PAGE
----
Need for Speed: Carbon
Need for Speed: Carbon is a racing video game in the Need for Speed series, developed by EA Canada and EA Black Box for the PC version, and published by Electronic Arts. It was released in October 30, 2006 for PC, PlayStation 2, Xbox, Xbox 360, PlayStation Portable, Nintendo DS, Game Boy Advance and GameCube, November 16, 2006 for PlayStation 3 and November 19, 2006 for the Nintendo Wii. This is the Last Need For Speed Game to be Released on the Game Boy Advance, GameCube, and Xbox. Also It was the only Need For Speed Game to be ported on Mac OS X.
Why It Rocks
- Despite looking like a rehash of Most Wanted (2005) (because they use the same engine), this game introduced a lot of great features, a lot of which are inherited by following games.
- Canyons (one of the biggest selling point) are executed very well. It can be presumed that this game rode on the hype of Fast and Furious: Tokyo Drift & Initial D series. Way darker color scheme (than Underground 2), destructable guardrails, and spooky soundtrack (by Trevor Morris) make driving in canyons very thrilling and engaging.
- A new game mode called Canyon Duel is introduced, where in the first turn you must chase your opponent's car and in the second turn, the opponent chases you, and you must get away from your opponent and reach the finish line before your score goes to zero.
- Crew system (another one of the biggest selling point) were added into the game, where your crew will do certain actions to help you in the race. Some will find shortcuts in the track, while others will crash other racers in the race. Also they have secondary features (eg. Nikki reduces car purchase costs by 10%, while Yumi reduces upgrade costs by 10%.) Crew races also have their exclusive dynamic soundtrack (also by Trevor Morris).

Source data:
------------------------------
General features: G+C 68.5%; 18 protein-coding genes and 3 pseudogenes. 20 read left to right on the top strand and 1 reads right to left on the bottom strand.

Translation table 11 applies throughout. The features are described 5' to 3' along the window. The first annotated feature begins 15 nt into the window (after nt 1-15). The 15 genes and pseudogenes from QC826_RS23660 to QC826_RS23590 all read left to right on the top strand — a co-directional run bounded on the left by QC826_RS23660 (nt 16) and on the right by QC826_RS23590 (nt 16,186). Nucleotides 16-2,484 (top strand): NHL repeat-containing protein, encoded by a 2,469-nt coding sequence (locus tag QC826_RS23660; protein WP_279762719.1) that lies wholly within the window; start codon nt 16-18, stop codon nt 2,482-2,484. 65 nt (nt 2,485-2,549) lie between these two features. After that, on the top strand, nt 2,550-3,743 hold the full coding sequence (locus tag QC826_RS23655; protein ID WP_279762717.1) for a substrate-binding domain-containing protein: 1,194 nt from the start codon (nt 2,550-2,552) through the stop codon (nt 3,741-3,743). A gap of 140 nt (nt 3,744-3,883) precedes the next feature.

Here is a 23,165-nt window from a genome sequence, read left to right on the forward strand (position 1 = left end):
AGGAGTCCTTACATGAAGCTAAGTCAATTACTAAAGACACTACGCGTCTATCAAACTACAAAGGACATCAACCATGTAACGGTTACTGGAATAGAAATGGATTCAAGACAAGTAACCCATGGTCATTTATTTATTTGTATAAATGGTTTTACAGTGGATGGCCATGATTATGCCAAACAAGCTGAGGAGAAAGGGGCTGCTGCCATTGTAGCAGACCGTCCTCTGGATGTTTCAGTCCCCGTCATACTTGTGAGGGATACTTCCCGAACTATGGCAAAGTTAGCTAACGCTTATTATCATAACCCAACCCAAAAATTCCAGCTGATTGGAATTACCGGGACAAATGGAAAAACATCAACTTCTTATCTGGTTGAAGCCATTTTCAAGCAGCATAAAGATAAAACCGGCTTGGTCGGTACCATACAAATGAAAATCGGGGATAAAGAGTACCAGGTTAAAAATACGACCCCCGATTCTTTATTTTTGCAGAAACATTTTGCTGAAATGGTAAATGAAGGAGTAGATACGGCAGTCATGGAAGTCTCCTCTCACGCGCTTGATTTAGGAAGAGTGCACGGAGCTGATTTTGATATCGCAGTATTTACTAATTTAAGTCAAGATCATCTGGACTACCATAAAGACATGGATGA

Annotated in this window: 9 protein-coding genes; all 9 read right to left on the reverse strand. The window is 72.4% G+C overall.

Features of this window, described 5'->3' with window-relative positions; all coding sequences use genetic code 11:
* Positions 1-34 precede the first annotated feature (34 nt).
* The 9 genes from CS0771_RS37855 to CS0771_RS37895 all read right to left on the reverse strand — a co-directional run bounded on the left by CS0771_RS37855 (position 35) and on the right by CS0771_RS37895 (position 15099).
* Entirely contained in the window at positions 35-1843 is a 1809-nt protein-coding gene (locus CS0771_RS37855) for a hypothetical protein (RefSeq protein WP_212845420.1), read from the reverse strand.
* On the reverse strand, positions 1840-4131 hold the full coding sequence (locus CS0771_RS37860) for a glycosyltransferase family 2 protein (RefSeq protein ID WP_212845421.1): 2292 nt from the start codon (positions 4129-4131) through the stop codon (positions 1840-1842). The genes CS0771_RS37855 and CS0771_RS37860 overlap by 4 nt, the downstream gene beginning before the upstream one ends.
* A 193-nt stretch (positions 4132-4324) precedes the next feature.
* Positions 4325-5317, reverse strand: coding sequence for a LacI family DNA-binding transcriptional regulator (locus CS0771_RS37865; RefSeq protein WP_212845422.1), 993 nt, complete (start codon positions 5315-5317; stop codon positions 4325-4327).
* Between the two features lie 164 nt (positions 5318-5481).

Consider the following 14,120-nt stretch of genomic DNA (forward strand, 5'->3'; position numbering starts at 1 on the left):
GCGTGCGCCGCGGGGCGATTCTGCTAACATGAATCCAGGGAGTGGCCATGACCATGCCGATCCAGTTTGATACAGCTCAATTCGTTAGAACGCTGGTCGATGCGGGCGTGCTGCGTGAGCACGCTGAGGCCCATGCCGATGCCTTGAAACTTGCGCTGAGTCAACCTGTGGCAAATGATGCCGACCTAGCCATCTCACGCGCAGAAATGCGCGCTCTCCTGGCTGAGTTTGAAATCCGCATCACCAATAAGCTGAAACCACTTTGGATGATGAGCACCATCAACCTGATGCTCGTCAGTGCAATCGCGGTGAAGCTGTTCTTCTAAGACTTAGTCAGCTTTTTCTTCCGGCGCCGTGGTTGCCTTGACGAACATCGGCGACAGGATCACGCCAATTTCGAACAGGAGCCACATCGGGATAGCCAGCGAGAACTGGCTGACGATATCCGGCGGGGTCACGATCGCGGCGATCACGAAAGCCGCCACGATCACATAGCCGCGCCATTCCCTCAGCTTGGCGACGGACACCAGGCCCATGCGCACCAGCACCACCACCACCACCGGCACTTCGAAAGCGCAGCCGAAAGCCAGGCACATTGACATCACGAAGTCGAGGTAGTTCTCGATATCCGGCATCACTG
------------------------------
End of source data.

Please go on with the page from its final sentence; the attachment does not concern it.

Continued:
- The starting path and order of career mode, as well as the unlocks will depend on the player's starting choice. For example, if the player chooses the Exotic Career (Alfa Romeo Brera), they will start their career in Fortuna (exotic cars dominated territory), and exotic supercars will be unlocked faster and earlier.
- Performance customization is improved. Now you can tune individual parts of the cars like engine, transmission, suspension, nitrous, tires, brakes and turbo/supercharger.
- Autosculpt is introduced, a feature where you can alter the shape of the front bumper, rear bumper, side skirts, spoilers, rims and even increase or decrease the size of exhaust tips.
- Paints and vinyls customization are also largely improved. Now you can pick colors from the spectrum instead of just some fixed colors. Also a lot more paint types are introduced. Vinyls are also freely movable & deformable instead of just some fixed presets like previous titles.
- The story, like Most Wanted (2005), is great enough for a racing game. Although being a direct sequel to Most Wanted (2005), you don't have to play that to understand this game, which is very convenient.
- Expanded car list with most of the cars from Need for Speed: Most Wanted (2005) either returns or are updated to newer models. Most notably, Nissan returns after being cut from Most Wanted.
- Despite not being realistic, drift races in this game is extremely fun and satisfying.
- Online only modes like Pursuit & Pursuit Knockout is very fun to play.
- Challenge series is improved. Despite being shorter, it now features all kinds of race modes, making it much less repetitive.